My father was big on respect. We were taught to say "Yes, sir"
and "Yes, ma'am" and much else that cooked down, for the most part,
to respect. He understood the culture as it existed in 1960, and I
was warned strongly not to speak slurs against people for what they
were, especially Jews and blacks. If he had known how hatefully
anti-semitic our universities would become by 2010, he would
probably have apprenticed me out to a tool and die maker.
We were taught flag etiquette in Boy Scouts. We genuflected
before we got into the pews at church. (I once genuflected before
going into a row of seats at the Pickwick theater, so thoroughly
soaked into my bones had the gesture become.) I was taught that
girls were not casual entertainment, but potential friends and
colleagues, and ultimately, spouses. Like I said, respect was a
very big deal.
So it puzzles me sometimes when people write "G-d" instead of
"God," especially non-Jews. I understand, perhaps imperfectly, the
Jewish traditions regarding the name of God, which, when written
down, should not be burned or thrown in the trash, but buried in
hallowed ground. God's name is holy and must be respected. I get
But..."God" is not the name of God.
When Moses met God on the mountain and asked Him what his name
was, God replied with what we today call the Tetragrammaton,
approximated by YHWH in English characters, usually spoken as
'Yahweh" when spoken at all. Given that this translates (roughly)
to "I am that I am," I think what God was telling Moses was, "I
exist in and of myself, and that's all you really need to know." In
the pre-Mosaic animist traditions, to know the true name of an
entity was to have a certain amount of control over it, and that's
how shamans and magicians earned their keep, by commanding
spirits/angels/demigods/demons to either deliver favors or keep
their distance. The Hebrew God was beyond commanding. A great deal
of the early part of the Old Testament can be seen as the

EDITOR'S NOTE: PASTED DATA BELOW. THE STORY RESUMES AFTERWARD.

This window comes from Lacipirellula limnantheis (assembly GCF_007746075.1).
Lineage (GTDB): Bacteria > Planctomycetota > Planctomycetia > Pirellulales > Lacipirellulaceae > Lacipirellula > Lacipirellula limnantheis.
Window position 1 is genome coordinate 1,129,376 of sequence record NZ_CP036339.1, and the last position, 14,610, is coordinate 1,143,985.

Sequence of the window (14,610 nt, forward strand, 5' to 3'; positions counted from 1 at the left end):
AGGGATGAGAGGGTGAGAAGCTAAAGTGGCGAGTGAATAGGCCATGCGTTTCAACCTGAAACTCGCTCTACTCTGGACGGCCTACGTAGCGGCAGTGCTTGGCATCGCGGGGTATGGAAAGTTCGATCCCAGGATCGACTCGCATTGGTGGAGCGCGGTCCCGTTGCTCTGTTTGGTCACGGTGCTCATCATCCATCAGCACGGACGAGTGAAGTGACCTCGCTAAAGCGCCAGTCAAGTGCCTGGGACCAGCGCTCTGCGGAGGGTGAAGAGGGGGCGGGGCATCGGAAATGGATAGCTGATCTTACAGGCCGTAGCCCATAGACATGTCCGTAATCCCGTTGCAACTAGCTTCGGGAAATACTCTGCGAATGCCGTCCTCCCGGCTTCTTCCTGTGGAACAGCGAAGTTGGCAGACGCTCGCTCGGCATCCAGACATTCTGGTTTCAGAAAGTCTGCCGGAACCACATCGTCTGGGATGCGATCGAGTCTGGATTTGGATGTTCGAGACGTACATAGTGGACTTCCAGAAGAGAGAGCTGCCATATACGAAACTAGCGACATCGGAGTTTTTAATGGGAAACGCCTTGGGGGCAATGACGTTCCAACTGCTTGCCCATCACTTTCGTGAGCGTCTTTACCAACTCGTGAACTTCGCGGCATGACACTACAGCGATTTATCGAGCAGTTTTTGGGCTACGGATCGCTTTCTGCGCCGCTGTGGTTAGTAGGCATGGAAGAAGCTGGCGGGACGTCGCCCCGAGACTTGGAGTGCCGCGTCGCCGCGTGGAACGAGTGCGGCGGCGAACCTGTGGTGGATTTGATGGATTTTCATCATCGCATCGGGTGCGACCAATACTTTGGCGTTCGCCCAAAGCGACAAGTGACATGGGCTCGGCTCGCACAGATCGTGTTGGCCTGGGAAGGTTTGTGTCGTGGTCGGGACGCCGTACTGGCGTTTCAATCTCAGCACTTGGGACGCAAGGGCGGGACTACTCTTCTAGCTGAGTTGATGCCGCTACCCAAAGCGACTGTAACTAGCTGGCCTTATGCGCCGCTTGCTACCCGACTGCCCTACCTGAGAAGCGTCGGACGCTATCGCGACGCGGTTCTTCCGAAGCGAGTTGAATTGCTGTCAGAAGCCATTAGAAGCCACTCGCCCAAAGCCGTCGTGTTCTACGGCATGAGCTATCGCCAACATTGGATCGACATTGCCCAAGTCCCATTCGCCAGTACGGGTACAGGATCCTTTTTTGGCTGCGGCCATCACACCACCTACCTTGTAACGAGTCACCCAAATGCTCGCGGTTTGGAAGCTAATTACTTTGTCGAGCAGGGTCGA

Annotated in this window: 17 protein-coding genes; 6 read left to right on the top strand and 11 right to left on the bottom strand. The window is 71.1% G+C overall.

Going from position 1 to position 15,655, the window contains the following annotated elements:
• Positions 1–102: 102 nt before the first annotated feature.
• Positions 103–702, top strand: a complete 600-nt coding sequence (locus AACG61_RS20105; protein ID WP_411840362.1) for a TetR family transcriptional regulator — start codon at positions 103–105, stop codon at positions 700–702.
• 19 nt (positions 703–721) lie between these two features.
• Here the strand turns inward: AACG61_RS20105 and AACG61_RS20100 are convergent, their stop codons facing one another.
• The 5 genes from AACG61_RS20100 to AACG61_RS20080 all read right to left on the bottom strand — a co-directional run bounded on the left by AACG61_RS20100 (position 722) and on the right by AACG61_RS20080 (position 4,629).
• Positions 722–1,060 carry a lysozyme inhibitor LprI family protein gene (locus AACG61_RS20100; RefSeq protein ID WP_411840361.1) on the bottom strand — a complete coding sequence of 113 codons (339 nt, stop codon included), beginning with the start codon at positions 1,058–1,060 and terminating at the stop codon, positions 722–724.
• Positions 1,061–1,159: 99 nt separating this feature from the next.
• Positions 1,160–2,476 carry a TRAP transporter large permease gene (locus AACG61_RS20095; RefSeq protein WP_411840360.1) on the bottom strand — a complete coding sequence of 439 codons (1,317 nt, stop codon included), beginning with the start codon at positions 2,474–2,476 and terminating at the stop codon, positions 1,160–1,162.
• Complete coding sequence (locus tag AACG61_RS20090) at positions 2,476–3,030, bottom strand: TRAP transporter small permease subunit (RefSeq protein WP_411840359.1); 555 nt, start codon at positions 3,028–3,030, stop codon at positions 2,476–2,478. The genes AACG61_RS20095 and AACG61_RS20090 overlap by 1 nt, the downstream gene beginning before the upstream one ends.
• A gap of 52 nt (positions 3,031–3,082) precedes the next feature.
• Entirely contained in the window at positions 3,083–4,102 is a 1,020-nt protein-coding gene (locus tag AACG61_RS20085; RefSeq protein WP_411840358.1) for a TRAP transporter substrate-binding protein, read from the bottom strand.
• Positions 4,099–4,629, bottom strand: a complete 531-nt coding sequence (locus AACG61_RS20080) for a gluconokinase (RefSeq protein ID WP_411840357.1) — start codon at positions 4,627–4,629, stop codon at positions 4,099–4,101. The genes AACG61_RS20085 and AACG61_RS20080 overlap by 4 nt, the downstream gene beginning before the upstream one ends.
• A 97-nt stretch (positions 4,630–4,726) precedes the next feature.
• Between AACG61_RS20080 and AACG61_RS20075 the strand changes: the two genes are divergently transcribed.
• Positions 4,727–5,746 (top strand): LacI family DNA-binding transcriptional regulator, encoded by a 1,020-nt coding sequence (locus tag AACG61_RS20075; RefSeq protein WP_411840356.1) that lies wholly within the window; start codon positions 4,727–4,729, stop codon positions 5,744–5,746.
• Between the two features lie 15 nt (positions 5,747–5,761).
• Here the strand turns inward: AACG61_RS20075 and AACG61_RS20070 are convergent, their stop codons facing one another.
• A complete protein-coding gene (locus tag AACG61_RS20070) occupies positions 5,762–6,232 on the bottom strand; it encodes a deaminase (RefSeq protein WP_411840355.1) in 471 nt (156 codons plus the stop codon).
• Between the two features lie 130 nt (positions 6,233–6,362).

transition between primordial animism and genuine monotheism. Given
that names are how we tell similar things apart, a truly singular
and infinite God would not in fact need a name at all. But to the
extent that God has given us His name (and "Yahweh" is pretty much
it) we need to respect it.
All that said, we need a way to address God, because God is our
Creator and immanent, not off behind the clouds somewhere that He
can't hear us. "God" works well in that capacity, because it isn't
a name but a respectful and singular title, as befits a singular
God. I think it's fair to compare the title "God" to the word "Sir"
as my sister and I were taught to use it: as a respectful form of
address. The respect is built in. So I'm not sure I see
how saying "S-r" is any more respectful than "Sir," given that
"Sir" was established specifically as a respectful form of
We could argue about that all night and halfway to lunchtime;
why not use the word "Lord" or "Father" instead of "God"? Some do.
On the other hand, there are many lords and many fathers, but only
one God. As I see it, to blot out part of the word pushes
the idea of God away from us in the here and now, away from the
immanent toward the abstract. Push it far enough in the cause of
respect, and the idea of an immanent and transcendant God vanishes
over a sort of epistemological horizon, beyond which God ceases to
be graspable by His creation. After that, what's left but human
lords and lesser gods?
I don't want anybody to misunderstand here: This isn't me
chewing out people who choose to use the term "G-d". I respect
their choices, and if it makes sense to them, so be it. It just
doesn't make sense to me.
I have a plaque immediately above my desk, presenting
an epigram from Erasmus in bold Roman letters:
BIDDEN OR NOT BIDDEN, GOD IS
Jung had the same epigram, in Latin, over his front door. (I
have that plaque too.) It simply means that we don't
have to whistle God up from somewhere else. He's always here,
no matter what. We mean Him no disrespect to recognize
that, with a word custom-made for the purpose, standing intact,
graspable, and ready for us when we need Him most.